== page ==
Friday, January 20, 2012


Another series (or group of series) I'd heard a lot of good things about was the "cosmic Marvel" stuff of a few years ago.  Spear-headed by editor Andy Schmidt and writer Keith Giffen, followed by DnA (Dan Abnett & Andy Lanning) this set of books - including Nova, Guardians of the Galaxy, Annihilation, and a series of mini-series and one-shots - got a lot of attention on podcasts I listened to and boards I visited online.

But my budget was slim and I never knew where to jump on board.  So I never checked it out.

Now that those series seem to have ended, I have decided to go back and check out the collections.  So I jumped in the deep end of the pool and requested the first three collections - Annihilation books 1-3 - through the library.

And I was impressed, overall.  These three collections encompass the series:  Drax the Destroyer, Annihilation: Nova, Annihilation Prologue, Annihilation: Ronan, Annihilation: Silver Surfer, Annihilation: Super-Skrull, Annihilation, and Annihilation: Heralds of Galactus.  And they are some hefty books.

The first collection started slowly for me with the Drax the Destroyer mini-series.  Four issues set on Earth, in order to set up this character for what he needed to be in the coming event, it moved along at a slow pace, for me, and I found it a bit of a chore to get through.  I think some of this can be chalked up to a point made by Peter Rios, late of CGS, that cosmic characters don't work well when they are earthbound.  These are aliens that belong in the stars where they can have cosmic, epic battles and storylines rather than what inherently becomes the focus when these characters are planet-bound, the banality of their "human" side.

We aren't reading these books to see how they interact with ordinary people.  We want the stakes to be high, the battles to be blazing, and the canvas to be infinite.  As an example, look at the Silver Surfer.  His original series (much-beloved, in hindsight), which was written by Stan Lee and drawn by John Buscema (a pretty good creative pedigree, there) only lasted 18 issues.  And it was all set on Earth.  When Steven Englehart and Marshall Rogers relaunched the Surfer in the mid-80s, the very first thing they did was to get the Surfer off Earth.  And his series then went on to a run of over 150 issues, if you include the 7 annuals.

But I digress.

Anyway. After we get off Earth and into space where the "Annihilation Wave" is running rampant through the galaxy, taking out Kree and Skrull worlds and anything else in its way, things get interesting.  And, from her on out, it's basically the story of this giant war that rages across the cosmos, bringing with it the destruction of the Nova Corps (except for our local Nova Corps warrior, Wendell Vaughn), the death and rebirth of the super-skrull, the betrayal of and hunting down of Ronan the Accuser by his fellow Kree.

We meet a huge collection of characters throughout these three books, and one of the things that was nice about these books was that the editor chose to include short bios of the main characters in the story, like the Who's Who or Official Handbook of the Marvel Universe entries I read, as a kid.  It helped a lot.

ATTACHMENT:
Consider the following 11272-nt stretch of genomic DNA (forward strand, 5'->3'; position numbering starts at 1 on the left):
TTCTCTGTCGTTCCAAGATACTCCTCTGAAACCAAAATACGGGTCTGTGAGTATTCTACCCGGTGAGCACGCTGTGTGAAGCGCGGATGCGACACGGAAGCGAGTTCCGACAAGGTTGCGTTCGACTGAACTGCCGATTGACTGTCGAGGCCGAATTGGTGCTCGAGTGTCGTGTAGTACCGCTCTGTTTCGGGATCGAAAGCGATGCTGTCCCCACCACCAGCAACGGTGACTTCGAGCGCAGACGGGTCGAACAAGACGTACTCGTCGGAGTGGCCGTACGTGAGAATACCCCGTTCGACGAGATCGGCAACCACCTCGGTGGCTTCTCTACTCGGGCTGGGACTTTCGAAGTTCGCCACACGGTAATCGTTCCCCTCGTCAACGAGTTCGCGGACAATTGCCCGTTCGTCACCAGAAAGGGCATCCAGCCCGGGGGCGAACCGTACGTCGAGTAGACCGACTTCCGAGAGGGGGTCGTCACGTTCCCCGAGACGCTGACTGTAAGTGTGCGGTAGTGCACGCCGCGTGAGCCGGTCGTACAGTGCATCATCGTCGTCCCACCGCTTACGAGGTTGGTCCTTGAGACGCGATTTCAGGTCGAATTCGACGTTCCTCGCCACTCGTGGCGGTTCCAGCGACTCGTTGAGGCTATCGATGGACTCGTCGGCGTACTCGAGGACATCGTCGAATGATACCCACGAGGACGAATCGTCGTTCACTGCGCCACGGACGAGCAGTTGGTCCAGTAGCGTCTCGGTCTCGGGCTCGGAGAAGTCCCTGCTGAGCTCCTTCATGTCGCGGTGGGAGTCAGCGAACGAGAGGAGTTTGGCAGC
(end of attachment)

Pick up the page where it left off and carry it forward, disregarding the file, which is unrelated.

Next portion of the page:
This was a massive story that encompassed 30 issues, and the most impressive thing, for me, is how the creators managed to keep the story moving forward without it feeling as if they were just treading water.  I fully expected to be tuning out by the time I reached the midway point, but I just wanted to keep on pushing through.  I burned through the bulk of the second trade on a single Sunday morning.  It was that captivating for me.  Certainly there were a few slow spots - the aforementioned Drax mini and the Ronan mini-series, which was similarly planet-bound - but for the most part, the writers and artists kept me interested throughout the bulk of the story.

And they did some things that seem obvious, in hindsight, but which are generally out of character for comic stories.  One thing was that, in the timeline they included at the opening of chapters and scenes, they had this war take place over the course of many, many days - hundreds of days.  Typically, due to the nature of serialized comics and the limited space within a single issue, the battles - and even the "wars" - feel as if they take place over the course of only days, or even within a single day.  It seems to be the nature of the beast, but I appreciated the fact that these creators chose to add a bit of realism to this "Annihilation Wave" threat.  It helped to ground things, as well as imbuing the struggle with more tension than one might have if it seemed to be truncated, time-wise.

And secondly, they didn't have any clear cut winner at the end.  This story ended with concessions given on both sides, so that they could end the bloodshed.  It was a smart way to go because, again, it was not the expected way to go.  And, it opened up future storylines for these characters, on both sides, since we all know evil doesn't like to be kept down.

Overall, this was a great introduction to the recent "Marvel Cosmic" books, and I am looking forward to continuing with future trades.


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